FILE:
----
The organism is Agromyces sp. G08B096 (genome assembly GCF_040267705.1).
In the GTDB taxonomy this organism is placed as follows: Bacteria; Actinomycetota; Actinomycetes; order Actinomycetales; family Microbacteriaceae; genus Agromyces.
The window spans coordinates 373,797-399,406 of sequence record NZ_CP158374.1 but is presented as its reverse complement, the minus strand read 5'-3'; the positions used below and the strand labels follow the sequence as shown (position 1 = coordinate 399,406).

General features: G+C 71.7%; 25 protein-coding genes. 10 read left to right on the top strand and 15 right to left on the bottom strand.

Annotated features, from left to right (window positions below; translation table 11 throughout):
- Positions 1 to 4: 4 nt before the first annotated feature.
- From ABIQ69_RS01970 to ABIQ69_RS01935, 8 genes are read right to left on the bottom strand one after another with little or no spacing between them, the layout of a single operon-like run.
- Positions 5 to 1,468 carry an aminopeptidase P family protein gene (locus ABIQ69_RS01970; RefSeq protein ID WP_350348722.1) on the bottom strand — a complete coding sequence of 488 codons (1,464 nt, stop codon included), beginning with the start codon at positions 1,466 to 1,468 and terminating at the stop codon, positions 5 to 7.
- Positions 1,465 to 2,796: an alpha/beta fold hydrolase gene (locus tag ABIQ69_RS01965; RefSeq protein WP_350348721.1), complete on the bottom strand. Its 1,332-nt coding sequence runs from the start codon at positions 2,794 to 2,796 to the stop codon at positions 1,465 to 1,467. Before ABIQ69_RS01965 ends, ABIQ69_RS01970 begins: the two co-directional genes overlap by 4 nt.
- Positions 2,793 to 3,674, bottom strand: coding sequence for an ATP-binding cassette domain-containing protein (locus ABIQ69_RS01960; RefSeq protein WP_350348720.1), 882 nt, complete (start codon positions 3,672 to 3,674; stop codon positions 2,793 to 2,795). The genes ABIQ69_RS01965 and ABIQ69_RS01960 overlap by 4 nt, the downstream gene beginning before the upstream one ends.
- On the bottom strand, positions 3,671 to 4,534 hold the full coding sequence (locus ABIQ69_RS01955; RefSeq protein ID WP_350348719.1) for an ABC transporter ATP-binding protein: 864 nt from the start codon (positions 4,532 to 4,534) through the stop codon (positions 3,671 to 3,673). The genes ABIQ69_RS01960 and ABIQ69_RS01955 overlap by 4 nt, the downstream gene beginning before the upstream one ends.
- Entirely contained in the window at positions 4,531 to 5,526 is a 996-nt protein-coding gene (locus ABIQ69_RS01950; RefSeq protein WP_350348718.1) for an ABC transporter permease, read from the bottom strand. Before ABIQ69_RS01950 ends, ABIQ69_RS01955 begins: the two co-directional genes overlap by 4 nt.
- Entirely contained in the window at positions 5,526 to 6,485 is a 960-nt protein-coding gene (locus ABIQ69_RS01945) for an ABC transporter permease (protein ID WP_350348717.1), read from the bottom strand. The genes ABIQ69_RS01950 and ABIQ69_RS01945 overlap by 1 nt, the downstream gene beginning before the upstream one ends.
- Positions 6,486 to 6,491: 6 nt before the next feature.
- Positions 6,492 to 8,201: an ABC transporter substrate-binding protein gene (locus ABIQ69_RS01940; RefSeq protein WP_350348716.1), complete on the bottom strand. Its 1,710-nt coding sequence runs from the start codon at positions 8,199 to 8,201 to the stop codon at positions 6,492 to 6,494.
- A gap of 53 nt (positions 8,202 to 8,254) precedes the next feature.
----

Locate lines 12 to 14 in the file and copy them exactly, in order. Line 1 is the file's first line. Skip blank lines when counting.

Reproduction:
- Entirely contained in the window at positions 4,531 to 5,526 is a 996-nt protein-coding gene (locus ABIQ69_RS01950; RefSeq protein WP_350348718.1) for an ABC transporter permease, read from the bottom strand. Before ABIQ69_RS01950 ends, ABIQ69_RS01955 begins: the two co-directional genes overlap by 4 nt.
- Entirely contained in the window at positions 5,526 to 6,485 is a 960-nt protein-coding gene (locus ABIQ69_RS01945) for an ABC transporter permease (protein ID WP_350348717.1), read from the bottom strand. The genes ABIQ69_RS01950 and ABIQ69_RS01945 overlap by 1 nt, the downstream gene beginning before the upstream one ends.
- Positions 6,486 to 6,491: 6 nt before the next feature.